March 9, 2000

Day 8

[For background please see the previous few entries.]

When I got to the hospital today, Dad was sitting up in a chair and eating ice cream! He's graduated from clear fluids to "full fluids". This would be great if he'd already had the surgery but now I suppose it indicates that's still a few days off. He's happier although he still doesn't have much of an appetite. They also took off the intravenous, which makes it infinitely easier for him to go to the bathroom and otherwise move around.

Dad's roommate, who had surgery two days ago, was up and about and taking his IV pole for walks around the ward. They get you out of bed as fast as possible nowadays. His adult son and daughter have been milling around too. I wonder what happened to the concept of "visiting hours"? Do they even pretend to have them anymore? I think it assists the nurses enormously if the family is available to help the patient eat, get around, etc. I've made numerous trips to the linen closet, unchallenged. There's a shortage of chairs too, and yesterday I found one (a comfortable one!) just sitting in the hall doing nothing. I alternately dragged and carried it around the floor, right past the nurses' station and into Dad's room. Nobody said a thing and it's still there.

When I gave birth (19 and 16 years ago, almost) the maternity wards had strict hours for anyone but husbands and children. I was appreciative of that. Two hours in the evening was enough time to tolerate ecstatic grandparents, aunts, cousins, and long lost friends. Childbirth is not an illness, though, and I might want to have more company if I were in the hospital for other reasons. I doubt however if the current practice is born of anything but necessity.. the number of nurses and assistants simply cannot handle the load.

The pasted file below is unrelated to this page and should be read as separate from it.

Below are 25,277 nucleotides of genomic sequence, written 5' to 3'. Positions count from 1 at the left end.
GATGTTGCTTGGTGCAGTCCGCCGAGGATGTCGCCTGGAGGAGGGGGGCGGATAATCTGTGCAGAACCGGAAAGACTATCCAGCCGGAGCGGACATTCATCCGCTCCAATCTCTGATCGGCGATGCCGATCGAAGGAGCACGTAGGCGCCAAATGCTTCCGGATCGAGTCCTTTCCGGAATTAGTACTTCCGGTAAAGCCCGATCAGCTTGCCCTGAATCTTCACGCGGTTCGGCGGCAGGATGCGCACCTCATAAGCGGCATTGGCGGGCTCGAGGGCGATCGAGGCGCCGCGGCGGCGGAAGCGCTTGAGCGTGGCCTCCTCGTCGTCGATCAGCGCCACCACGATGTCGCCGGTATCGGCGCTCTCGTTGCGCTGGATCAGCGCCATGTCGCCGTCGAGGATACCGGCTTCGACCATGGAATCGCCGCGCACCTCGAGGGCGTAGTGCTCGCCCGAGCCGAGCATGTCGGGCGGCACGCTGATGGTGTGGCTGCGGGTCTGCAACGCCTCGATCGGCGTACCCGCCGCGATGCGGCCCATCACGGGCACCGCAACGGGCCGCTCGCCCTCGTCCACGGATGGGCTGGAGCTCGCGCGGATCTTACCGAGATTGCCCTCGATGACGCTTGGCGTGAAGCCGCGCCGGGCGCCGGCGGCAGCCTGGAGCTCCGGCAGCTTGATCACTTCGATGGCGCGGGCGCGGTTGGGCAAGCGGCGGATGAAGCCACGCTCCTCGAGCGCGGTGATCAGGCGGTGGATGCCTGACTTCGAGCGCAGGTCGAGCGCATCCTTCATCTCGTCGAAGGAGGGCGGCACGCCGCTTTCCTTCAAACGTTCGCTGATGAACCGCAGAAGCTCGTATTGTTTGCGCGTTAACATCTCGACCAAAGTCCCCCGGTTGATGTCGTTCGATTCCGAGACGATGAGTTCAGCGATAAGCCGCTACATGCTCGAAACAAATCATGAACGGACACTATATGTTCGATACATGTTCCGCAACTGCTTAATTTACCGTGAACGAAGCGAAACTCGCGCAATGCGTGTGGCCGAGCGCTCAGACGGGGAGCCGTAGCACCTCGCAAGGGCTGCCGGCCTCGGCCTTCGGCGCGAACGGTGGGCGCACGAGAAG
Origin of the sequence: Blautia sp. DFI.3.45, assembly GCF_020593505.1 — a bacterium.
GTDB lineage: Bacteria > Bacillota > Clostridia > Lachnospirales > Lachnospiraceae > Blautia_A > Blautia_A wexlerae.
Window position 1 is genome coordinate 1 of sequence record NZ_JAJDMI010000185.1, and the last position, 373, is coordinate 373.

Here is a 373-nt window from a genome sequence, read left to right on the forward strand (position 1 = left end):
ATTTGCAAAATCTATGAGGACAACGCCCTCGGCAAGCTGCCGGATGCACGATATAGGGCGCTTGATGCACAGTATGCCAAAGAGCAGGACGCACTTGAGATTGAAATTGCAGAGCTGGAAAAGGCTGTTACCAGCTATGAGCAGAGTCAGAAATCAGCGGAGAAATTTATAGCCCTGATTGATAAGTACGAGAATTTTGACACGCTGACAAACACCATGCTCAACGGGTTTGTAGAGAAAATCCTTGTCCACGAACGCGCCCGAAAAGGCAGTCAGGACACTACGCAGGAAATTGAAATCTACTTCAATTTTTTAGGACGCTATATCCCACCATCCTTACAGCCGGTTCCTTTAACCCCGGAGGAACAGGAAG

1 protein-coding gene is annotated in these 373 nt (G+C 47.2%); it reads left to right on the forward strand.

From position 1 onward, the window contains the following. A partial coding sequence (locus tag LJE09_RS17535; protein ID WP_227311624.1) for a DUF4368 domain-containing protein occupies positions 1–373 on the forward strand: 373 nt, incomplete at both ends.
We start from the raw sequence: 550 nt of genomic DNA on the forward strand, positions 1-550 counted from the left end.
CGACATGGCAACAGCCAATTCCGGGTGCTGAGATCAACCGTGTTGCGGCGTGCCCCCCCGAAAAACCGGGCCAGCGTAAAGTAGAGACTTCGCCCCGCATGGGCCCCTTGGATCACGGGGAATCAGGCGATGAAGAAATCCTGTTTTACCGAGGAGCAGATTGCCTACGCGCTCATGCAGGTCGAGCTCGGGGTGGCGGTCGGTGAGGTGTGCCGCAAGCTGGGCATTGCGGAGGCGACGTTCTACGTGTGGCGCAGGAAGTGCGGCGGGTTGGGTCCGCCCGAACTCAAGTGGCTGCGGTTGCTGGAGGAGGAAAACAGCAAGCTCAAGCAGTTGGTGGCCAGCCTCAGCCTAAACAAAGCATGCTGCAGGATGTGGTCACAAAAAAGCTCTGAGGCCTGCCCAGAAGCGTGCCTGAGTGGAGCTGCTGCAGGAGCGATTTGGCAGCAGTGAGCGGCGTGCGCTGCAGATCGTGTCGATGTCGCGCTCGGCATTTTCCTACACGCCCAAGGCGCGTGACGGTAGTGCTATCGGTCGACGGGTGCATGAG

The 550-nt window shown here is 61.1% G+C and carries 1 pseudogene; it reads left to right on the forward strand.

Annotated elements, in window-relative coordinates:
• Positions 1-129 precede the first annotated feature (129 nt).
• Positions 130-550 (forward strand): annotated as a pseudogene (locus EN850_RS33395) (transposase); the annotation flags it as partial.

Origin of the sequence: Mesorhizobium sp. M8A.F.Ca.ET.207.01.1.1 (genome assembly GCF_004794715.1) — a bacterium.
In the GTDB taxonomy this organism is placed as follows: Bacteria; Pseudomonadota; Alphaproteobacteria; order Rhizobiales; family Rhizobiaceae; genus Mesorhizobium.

It's all starting to catch up to me too.. I went home early and slept for three hours this afternoon. I'll take advantage of the opportunity while I can.

Linque Du Jour: Life as a Student: 100 Years Ago; Violet's Diary

This woman was just slightly ahead of her time with regard to online diaries. On this page and its links are excerpts from the diary and memoirs of Violet, a Canadian woman who grew up in New Brunswick and later "homesteaded" in Saskatchewan and Alberta. The diary entries begin around 1900 when she was 20, and continue for about five years. In 1955 she wrote "The Homesteading Years" about her journey out west and life there. Fascinating look into another life AND time.

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